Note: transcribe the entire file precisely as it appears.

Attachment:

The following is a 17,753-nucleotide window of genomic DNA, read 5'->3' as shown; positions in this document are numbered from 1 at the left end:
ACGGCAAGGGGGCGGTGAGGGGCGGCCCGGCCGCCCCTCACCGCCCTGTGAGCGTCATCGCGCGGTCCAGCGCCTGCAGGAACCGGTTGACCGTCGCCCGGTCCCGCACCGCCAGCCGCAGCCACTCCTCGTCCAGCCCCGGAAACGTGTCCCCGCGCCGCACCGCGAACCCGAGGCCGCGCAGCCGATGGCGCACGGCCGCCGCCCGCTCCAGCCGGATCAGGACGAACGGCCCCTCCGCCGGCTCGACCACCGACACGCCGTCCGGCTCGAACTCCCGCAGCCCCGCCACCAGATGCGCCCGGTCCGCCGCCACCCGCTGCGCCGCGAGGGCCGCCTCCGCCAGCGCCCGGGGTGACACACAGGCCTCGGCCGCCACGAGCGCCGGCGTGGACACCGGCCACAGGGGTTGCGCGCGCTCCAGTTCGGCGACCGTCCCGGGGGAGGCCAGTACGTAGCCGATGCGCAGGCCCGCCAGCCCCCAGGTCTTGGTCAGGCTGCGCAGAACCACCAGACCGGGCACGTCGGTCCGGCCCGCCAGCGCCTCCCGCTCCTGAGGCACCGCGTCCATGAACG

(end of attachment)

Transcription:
The following is a 17,753-nucleotide window of genomic DNA, read 5'->3' as shown; positions in this document are numbered from 1 at the left end:
ACGGCAAGGGGGCGGTGAGGGGCGGCCCGGCCGCCCCTCACCGCCCTGTGAGCGTCATCGCGCGGTCCAGCGCCTGCAGGAACCGGTTGACCGTCGCCCGGTCCCGCACCGCCAGCCGCAGCCACTCCTCGTCCAGCCCCGGAAACGTGTCCCCGCGCCGCACCGCGAACCCGAGGCCGCGCAGCCGATGGCGCACGGCCGCCGCCCGCTCCAGCCGGATCAGGACGAACGGCCCCTCCGCCGGCTCGACCACCGACACGCCGTCCGGCTCGAACTCCCGCAGCCCCGCCACCAGATGCGCCCGGTCCGCCGCCACCCGCTGCGCCGCGAGGGCCGCCTCCGCCAGCGCCCGGGGTGACACACAGGCCTCGGCCGCCACGAGCGCCGGCGTGGACACCGGCCACAGGGGTTGCGCGCGCTCCAGTTCGGCGACCGTCCCGGGGGAGGCCAGTACGTAGCCGATGCGCAGGCCCGCCAGCCCCCAGGTCTTGGTCAGGCTGCGCAGAACCACCAGACCGGGCACGTCGGTCCGGCCCGCCAGCGCCTCCCGCTCCTGAGGCACCGCGTCCATGAACG